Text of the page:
Between 1990 and around 2000, there was a noticeable parallel increase in power generation and CO2 emissions from US power plants. However, a shift occurred in 2001, leading to a significant reduction in the rate of CO2 emissions.
In 1990, power plants generated 2.17 megawatt hours of energy while producing 1.95 metric tons of CO2 emissions, resulting in an emission rate of 0.90 metric tons of CO2 per megawatt hour. By 2021 these plants generated 2.59 megawatt hours of energy, yet emitted only 1.65 metric tons of CO2, indicating a reduced emission rate of 0.64 metric tons of CO2 per megawatt hour.
Annual USA electrical power plant information from 1990 to 2021 reported by the US Energy Information Administration (https://www.eia.gov/electricity/data.php).
The chart above depicts the geographical distribution of TRI (Toxic Release Inventory) facilities in the US for the year 2021 that released carcinogenic chemicals into the environment. The cumulative release amounted to 214 million pounds, which is broken down by the amount each facility released by zip code.
While the majority of these facilities released less than 2 million pounds each, one location in Michigan's zip code 48111 released a staggering 33 million pounds (the chart indicates 38 million pounds due to the presence of other facilities within that same zip code). This particular zip code was singled out from our US map due to its significantly higher release quantity compared to other zip codes.
TRI facilities encompass manufacturing factories, mining facilities, and electrical power generation stations that satisfy specific EPA criteria (data from the Toxics Release Inventory Program).
The EPA monitors the handling of specific toxic chemicals within industries. This chart illustrates the waste generated during the production of chemicals with carcinogenic properties. In the year 2021, industrial facilities managed a total of 29.3 billion pounds of chemical waste, with 8.7 billion pounds being identified as carcinogenic substances.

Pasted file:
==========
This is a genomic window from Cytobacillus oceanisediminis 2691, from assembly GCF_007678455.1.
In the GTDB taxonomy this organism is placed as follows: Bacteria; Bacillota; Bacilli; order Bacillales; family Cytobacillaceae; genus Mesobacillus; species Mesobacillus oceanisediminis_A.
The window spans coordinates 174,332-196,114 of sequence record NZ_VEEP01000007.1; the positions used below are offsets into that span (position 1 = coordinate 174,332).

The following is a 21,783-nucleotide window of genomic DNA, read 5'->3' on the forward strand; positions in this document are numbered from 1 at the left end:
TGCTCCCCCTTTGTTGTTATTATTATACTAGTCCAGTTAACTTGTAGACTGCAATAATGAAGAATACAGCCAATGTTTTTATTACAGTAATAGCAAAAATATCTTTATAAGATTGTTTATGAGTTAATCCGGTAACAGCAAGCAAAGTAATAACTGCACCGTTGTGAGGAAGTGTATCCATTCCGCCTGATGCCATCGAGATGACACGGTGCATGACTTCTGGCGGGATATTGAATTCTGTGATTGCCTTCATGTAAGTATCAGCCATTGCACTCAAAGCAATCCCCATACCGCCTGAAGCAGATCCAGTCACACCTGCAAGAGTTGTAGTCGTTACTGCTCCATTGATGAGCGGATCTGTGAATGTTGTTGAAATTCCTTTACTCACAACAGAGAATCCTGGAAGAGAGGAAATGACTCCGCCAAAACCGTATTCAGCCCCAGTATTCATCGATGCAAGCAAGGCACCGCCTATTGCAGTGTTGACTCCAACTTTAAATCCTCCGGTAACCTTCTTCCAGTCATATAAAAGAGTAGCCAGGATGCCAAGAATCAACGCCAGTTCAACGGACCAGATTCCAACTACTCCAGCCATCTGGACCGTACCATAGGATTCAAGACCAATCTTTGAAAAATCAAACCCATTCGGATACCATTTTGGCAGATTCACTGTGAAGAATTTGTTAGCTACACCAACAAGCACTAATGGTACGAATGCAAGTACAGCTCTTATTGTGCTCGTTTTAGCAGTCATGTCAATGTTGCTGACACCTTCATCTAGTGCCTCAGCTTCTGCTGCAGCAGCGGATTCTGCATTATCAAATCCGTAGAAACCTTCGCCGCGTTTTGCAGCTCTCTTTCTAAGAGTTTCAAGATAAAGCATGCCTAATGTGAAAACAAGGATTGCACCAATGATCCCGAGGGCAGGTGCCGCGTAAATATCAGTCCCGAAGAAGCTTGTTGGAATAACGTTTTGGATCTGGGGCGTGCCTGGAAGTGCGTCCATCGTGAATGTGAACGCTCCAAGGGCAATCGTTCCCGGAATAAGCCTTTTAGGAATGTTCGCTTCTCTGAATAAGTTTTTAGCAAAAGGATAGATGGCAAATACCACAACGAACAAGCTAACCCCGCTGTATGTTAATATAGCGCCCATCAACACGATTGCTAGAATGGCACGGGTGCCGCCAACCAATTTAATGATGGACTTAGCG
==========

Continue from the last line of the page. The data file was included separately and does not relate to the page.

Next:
Among these carcinogenic chemicals, an impressive 98% (equivalent to 8.5 billion pounds) underwent processes such as recycling, treatment, or energy recovery through combustion. This responsible management approach leaves a residual 2%, equivalent to 214 million pounds, which was released into the environment through various avenues like air, water, or land. (data from the Toxics Release Inventory Program).
During the period spanning from 2001 to 2021, there has been a increase of a little over two times in the total production of carcinogenic chemical waste, rising from 4.2 billion pounds to 8.7 billion pounds. Fortunately there has been a decline in the quantity of these chemicals released into the environment, decreasing from 348 million pounds in 2001 to 214 million pounds in 2021.
Furthermore, the proportion of these carcinogenic chemicals that undergo recycling has shown a positive trend, climbing from 59% in 2001 to 85% by 2021. (data from the Toxics Release Inventory Program).